The Myth of Urban-bound Baby Boomers

Over the last decade, Americans have been given the narrative that Baby Boomers are eager to downsize and move into urban centers in higher-density, multi-story, "walkable" centers.  We've felt that the impetus for such 'talk' was probably more about stakeholders, regional agencies, and monied interests attempting to lead people into such conclusions; what would be more of a boon to the housing industry but convincing A to move to B, while developers lobby for massive densification projects and are helped in their ventures by their friends in local government and regional agencies.  Alas, we digress.  Contrary to the narrative, it appears Baby Boomers are actually fleeing the urban core.  Here's some solid analysis that supports this idea. 

Population Distance from the Core.JPG

"First of all, according to US Census Bureau data, the areas within 5 miles of the urban cores of the 51 metropolitan areas with more than 1,000,000 population lost 66,000 residents between 2000 and 2010 (See Flocking Elsewhere: The Downtown Growth Story). It is implausible for 1,000,000 boomers to have moved into areas that lost 66,000 residents." (Figure above)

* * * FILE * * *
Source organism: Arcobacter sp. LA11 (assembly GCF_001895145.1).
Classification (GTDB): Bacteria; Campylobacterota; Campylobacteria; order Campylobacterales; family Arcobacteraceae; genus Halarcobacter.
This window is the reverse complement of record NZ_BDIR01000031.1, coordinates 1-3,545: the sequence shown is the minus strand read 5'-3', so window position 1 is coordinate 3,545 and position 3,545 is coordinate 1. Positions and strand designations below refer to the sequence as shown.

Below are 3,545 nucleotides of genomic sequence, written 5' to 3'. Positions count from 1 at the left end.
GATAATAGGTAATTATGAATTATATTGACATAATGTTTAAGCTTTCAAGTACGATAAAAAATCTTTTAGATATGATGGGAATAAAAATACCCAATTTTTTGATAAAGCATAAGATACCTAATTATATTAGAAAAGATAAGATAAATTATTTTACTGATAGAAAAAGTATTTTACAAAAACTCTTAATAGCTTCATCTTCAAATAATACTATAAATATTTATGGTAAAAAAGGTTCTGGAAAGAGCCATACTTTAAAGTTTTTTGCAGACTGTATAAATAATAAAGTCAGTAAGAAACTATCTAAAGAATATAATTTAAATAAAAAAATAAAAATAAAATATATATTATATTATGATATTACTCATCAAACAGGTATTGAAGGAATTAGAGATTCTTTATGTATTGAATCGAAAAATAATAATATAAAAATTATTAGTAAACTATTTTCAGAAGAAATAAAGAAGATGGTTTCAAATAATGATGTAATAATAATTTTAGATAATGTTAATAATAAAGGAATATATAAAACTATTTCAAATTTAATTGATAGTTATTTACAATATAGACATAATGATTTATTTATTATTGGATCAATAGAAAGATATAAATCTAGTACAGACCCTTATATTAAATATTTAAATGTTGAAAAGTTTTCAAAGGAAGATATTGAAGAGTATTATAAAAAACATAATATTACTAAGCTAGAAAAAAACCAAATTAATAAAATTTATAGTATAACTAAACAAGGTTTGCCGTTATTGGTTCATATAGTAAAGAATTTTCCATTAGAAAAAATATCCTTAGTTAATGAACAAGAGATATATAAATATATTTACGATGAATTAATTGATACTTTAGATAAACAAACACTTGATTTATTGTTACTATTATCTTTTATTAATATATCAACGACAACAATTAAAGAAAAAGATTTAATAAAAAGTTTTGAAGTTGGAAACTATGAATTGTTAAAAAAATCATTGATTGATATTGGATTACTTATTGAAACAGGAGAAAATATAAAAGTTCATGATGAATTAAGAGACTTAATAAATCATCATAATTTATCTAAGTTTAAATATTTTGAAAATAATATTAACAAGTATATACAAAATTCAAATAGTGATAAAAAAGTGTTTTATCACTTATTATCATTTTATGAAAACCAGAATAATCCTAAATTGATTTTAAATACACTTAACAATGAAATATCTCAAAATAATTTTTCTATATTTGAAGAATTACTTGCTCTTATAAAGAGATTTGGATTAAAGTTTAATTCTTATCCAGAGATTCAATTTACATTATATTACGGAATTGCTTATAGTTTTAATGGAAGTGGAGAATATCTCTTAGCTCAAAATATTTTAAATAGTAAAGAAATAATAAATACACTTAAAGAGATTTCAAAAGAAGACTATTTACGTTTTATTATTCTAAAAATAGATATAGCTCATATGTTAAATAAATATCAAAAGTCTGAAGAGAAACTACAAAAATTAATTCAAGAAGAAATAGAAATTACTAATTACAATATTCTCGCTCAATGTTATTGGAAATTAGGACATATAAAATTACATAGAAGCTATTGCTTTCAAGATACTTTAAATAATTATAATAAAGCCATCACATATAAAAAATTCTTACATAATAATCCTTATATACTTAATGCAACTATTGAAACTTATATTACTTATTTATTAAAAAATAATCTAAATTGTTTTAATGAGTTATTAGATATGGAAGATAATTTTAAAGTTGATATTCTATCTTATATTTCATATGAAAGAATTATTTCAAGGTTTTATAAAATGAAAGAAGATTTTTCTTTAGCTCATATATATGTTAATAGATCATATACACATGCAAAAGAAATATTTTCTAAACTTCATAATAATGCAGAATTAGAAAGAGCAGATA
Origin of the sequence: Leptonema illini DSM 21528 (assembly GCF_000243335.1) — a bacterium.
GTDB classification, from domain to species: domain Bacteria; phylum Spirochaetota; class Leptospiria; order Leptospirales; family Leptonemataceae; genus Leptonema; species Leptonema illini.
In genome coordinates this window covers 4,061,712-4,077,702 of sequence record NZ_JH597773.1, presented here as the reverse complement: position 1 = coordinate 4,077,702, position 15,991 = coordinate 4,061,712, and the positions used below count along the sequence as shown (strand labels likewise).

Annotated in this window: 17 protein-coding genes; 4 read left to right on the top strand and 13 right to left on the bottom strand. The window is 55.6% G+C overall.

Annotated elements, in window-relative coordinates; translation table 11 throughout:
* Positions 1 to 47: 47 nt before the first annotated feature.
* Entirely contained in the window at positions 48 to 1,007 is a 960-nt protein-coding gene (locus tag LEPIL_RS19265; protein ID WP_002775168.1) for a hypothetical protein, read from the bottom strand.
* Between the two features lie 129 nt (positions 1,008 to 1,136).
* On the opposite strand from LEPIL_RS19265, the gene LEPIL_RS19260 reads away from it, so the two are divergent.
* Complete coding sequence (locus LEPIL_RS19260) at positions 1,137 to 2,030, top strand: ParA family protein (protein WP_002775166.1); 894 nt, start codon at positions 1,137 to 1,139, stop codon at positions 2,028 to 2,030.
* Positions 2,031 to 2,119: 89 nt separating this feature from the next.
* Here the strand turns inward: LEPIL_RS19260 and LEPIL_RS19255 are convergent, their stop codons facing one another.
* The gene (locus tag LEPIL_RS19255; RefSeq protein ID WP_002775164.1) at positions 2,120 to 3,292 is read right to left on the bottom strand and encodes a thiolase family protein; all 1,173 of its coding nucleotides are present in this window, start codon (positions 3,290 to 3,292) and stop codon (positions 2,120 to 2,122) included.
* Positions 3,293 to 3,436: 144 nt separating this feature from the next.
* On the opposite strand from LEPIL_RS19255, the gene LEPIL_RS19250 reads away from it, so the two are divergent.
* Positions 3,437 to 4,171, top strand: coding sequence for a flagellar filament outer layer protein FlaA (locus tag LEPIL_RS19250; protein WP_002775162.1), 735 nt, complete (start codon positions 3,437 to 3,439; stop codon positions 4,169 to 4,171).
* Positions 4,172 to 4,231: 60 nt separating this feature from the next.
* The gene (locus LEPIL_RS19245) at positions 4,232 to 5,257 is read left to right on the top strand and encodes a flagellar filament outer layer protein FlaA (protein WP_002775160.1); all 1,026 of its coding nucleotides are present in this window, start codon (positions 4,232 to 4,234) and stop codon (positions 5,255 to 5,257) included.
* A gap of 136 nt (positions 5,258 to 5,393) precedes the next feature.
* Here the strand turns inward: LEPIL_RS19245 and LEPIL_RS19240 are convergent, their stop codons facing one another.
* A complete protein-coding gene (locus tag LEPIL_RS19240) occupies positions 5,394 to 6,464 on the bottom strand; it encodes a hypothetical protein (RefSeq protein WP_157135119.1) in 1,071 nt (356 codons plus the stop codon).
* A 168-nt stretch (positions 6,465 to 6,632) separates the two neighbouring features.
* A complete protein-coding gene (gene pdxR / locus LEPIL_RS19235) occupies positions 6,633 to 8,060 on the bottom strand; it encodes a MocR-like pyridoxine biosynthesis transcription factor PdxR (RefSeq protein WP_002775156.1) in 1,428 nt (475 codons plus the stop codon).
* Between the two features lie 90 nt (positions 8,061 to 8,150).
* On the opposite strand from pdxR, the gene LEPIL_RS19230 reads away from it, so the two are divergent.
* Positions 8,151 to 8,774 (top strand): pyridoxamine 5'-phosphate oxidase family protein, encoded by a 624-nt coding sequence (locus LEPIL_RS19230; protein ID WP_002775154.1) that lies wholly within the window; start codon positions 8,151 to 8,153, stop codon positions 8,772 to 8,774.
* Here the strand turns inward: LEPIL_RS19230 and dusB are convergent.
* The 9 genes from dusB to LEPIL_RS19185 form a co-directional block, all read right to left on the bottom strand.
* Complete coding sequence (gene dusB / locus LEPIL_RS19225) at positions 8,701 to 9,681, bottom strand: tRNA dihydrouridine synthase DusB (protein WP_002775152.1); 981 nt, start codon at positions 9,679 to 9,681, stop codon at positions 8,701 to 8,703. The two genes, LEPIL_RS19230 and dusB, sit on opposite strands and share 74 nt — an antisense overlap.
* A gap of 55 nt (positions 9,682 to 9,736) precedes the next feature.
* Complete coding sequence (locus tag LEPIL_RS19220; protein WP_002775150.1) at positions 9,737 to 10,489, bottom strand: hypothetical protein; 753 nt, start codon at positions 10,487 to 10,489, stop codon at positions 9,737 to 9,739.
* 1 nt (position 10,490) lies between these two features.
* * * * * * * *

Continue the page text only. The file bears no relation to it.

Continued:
"Secondly rather than flock to the city, as the Journal insists, baby boomers continued to disperse away from core cities between 2000 and 2010, as is indicated by data from the two censuses. The share of boomers living in core cities declined 10 percent. This is the equivalent of a reduction of 1.2 million at the 2010 population level (Note). The share of the baby boomer population rose 0.5 percent in the suburbs, the equivalent of 175,000. Outside these major metropolitan areas, the share of baby boomers rose three percent, which is the equivalent of 1,050,000. All of the net increase in boomers , then, was in the suburbs or outside the major metropolitan areas, while all of the loss was in the core cities."